Best-selling journalist Antony Loewenstein trav­els across Afghanistan, Pakistan, Haiti, Papua New Guinea, the United States, Britain, Greece, and Australia to witness the reality of disaster capitalism. He discovers how companies such as G4S, Serco, and Halliburton cash in on or­ganized misery in a hidden world of privatized detention centers, militarized private security, aid profiteering, and destructive mining.

Disaster has become big business. Talking to immigrants stuck in limbo in Britain or visiting immigration centers in America, Loewenstein maps the secret networks formed to help cor­porations bleed what profits they can from economic crisis. He debates with Western contractors in Afghanistan, meets the locals in post-earthquake Haiti, and in Greece finds a country at the mercy of vulture profiteers. In Papua New Guinea, he sees a local commu­nity forced to rebel against predatory resource companies and NGOs.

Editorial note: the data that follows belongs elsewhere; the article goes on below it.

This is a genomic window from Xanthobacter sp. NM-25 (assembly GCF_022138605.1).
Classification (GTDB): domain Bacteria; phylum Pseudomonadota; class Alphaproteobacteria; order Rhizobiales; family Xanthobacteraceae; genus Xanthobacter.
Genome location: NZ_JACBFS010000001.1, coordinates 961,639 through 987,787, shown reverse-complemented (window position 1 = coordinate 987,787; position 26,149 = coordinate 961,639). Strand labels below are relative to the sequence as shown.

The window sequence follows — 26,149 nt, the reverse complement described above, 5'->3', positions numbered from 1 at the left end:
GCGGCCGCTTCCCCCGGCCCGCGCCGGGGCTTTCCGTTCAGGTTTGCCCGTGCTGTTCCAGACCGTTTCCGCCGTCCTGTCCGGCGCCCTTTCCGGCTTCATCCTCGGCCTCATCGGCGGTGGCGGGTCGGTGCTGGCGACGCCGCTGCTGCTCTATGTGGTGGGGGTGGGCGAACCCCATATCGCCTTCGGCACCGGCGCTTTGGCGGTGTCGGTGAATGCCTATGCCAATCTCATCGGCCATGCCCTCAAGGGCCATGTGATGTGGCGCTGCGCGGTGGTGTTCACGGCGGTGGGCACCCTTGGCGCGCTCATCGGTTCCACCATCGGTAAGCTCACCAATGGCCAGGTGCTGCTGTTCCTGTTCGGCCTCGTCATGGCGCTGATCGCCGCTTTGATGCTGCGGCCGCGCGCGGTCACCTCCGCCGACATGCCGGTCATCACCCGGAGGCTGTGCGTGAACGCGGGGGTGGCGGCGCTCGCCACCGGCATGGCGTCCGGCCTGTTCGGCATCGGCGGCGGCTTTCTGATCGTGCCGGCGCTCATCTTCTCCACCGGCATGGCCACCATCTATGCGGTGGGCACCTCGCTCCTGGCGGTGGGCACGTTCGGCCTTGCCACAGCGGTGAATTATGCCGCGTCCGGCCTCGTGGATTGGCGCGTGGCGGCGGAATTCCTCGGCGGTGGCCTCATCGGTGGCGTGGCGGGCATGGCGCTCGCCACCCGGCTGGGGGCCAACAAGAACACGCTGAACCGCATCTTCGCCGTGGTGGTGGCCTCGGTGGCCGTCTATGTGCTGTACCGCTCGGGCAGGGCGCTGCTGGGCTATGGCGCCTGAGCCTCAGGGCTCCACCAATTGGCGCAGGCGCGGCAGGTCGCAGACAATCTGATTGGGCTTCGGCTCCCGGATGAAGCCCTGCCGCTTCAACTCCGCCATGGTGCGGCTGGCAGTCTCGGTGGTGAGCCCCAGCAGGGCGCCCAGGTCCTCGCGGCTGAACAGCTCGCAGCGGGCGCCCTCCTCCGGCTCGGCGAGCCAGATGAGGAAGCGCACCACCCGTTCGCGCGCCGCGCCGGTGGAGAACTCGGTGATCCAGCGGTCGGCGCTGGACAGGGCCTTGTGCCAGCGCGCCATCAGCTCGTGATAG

What emerges through Loewenstein’s re­porting is a dark history of multinational corpo­rations that, with the aid of media and political elites, have grown more powerful than national governments. In the twenty-first century, the vulnerable have become the world’s most valu­able commodity. Disaster Capitalism is published by Verso in 2015 and in paperback in January 2017.